Tribal flags catch the wind in the opposition camp against the Dakota Access oil pipeline near Cannon Ball
(Reuters) - The governor of North Dakota ordered protesters on Wednesday to evacuate a demonstration camp near the site of the Dakota Access Pipeline in the latest move to clear the area that has served as a base for opposition to the multibillion dollar project.
Republican Doug Burgum ordered demonstrators to leave the camp located on land owned by the U.S. Army Corps of Engineers by Feb. 22, citing safety concerns that have arisen due to accelerated snowmelt and rising water levels of the nearby Cannonball River.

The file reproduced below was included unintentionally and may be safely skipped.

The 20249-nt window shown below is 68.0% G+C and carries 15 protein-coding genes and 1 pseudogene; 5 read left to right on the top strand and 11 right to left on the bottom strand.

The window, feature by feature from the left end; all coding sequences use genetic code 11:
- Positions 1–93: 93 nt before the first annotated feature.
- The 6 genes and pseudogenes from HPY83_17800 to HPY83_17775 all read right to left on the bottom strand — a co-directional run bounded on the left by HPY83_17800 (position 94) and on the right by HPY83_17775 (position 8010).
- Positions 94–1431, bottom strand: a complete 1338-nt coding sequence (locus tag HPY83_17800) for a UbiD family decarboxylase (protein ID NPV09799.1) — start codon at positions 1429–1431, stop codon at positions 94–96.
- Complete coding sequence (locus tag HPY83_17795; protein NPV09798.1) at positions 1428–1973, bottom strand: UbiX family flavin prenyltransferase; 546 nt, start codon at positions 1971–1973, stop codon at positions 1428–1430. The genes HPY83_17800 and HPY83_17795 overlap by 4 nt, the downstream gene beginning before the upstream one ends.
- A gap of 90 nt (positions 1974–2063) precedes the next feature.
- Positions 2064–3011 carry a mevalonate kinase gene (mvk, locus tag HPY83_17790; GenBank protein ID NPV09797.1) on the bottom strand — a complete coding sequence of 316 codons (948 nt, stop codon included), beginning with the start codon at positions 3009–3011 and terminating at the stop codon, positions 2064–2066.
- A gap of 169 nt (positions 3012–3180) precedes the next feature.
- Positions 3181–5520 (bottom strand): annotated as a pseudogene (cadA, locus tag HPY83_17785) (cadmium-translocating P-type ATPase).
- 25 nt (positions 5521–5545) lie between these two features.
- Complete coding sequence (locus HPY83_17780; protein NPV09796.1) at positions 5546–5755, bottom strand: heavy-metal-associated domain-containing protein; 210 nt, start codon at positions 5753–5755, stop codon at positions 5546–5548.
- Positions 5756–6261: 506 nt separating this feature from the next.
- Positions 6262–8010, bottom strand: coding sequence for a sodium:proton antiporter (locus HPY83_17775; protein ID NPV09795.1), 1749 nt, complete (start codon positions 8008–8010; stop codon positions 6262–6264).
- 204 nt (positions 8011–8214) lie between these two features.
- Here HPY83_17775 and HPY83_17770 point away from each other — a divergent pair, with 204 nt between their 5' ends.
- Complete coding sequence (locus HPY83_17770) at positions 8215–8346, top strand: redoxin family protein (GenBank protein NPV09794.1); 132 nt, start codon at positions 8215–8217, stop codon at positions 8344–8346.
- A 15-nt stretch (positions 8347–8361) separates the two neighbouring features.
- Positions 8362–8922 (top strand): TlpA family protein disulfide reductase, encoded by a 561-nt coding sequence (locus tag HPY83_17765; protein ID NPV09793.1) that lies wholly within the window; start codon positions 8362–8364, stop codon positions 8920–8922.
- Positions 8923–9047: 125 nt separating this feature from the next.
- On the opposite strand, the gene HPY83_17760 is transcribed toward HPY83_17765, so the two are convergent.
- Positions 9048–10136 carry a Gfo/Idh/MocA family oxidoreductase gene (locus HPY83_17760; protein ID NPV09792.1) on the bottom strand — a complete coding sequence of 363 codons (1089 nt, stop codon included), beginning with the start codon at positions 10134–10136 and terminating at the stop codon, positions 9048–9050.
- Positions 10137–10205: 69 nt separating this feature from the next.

Burgum also said in his executive order that the camp poses an environmental danger to the surrounding area. His order reaffirms a Feb. 22 deadline set by the Army Corps for the demonstrators to clean up and leave.
Environmentalists and Native Americans who have opposed the pipeline, saying it threatens water resources and sacred sites, have faced a series of set-backs since President Donald Trump took office in January.
A federal judge on Monday denied a request by Native American tribes seeking to halt construction of the final link of the $3.8 billion pipeline after the Corps of Engineers granted a final easement to Energy Transfer Partners LP last week.
(Reporting by Timothy Mclaughlin in CHICAGO and Brendan O'Brien in MILWAUKEE; Editing by Tom Hogue)